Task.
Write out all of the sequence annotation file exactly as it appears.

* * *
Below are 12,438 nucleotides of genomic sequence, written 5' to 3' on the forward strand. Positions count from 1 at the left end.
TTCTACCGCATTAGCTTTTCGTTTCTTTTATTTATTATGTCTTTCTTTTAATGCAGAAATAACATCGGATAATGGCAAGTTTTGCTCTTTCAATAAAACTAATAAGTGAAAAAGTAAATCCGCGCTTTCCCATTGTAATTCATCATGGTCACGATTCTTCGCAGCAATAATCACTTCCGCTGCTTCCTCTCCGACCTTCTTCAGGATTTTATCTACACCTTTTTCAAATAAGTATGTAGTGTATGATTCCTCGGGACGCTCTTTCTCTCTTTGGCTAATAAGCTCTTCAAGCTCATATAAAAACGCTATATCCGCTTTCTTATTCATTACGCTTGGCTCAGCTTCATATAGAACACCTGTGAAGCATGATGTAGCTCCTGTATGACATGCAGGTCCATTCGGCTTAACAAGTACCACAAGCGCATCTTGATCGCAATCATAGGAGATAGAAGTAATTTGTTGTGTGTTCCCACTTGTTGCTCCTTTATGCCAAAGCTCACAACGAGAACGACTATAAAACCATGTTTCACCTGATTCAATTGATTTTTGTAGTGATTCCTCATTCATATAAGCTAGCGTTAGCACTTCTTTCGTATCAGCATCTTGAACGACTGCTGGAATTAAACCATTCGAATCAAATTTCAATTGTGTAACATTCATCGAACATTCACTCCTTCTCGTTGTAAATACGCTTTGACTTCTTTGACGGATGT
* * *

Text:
Below are 12,438 nucleotides of genomic sequence, written 5' to 3' on the forward strand. Positions count from 1 at the left end.
TTCTACCGCATTAGCTTTTCGTTTCTTTTATTTATTATGTCTTTCTTTTAATGCAGAAATAACATCGGATAATGGCAAGTTTTGCTCTTTCAATAAAACTAATAAGTGAAAAAGTAAATCCGCGCTTTCCCATTGTAATTCATCATGGTCACGATTCTTCGCAGCAATAATCACTTCCGCTGCTTCCTCTCCGACCTTCTTCAGGATTTTATCTACACCTTTTTCAAATAAGTATGTAGTGTATGATTCCTCGGGACGCTCTTTCTCTCTTTGGCTAATAAGCTCTTCAAGCTCATATAAAAACGCTATATCCGCTTTCTTATTCATTACGCTTGGCTCAGCTTCATATAGAACACCTGTGAAGCATGATGTAGCTCCTGTATGACATGCAGGTCCATTCGGCTTAACAAGTACCACAAGCGCATCTTGATCGCAATCATAGGAGATAGAAGTAATTTGTTGTGTGTTCCCACTTGTTGCTCCTTTATGCCAAAGCTCACAACGAGAACGACTATAAAACCATGTTTCACCTGATTCAATTGATTTTTGTAGTGATTCCTCATTCATATAAGCTAGCGTTAGCACTTCTTTCGTATCAGCATCTTGAACGACTGCTGGAATTAAACCATTCGAATCAAATTTCAATTGTGTAACATTCATCGAACATTCACTCCTTCTCGTTGTAAATACGCTTTGACTTCTTTGACGGATGT